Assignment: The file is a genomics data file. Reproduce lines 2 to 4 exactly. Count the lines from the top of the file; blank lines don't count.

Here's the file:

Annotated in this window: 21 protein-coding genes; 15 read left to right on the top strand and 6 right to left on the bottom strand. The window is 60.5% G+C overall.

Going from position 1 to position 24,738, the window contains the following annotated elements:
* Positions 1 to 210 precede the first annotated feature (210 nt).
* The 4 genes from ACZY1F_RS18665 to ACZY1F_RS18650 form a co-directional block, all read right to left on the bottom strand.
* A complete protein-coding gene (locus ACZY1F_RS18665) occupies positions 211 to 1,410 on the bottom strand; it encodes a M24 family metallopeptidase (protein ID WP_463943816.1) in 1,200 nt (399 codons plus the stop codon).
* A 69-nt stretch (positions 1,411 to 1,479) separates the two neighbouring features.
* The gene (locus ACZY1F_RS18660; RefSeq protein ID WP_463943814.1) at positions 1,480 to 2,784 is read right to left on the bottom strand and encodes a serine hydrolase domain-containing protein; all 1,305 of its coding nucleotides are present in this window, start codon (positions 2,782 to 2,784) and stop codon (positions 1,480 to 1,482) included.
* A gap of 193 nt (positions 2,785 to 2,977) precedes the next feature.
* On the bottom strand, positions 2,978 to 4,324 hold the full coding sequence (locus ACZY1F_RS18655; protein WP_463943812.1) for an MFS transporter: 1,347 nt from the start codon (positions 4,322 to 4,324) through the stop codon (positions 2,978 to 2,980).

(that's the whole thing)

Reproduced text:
Going from position 1 to position 24,738, the window contains the following annotated elements:
* Positions 1 to 210 precede the first annotated feature (210 nt).
* The 4 genes from ACZY1F_RS18665 to ACZY1F_RS18650 form a co-directional block, all read right to left on the bottom strand.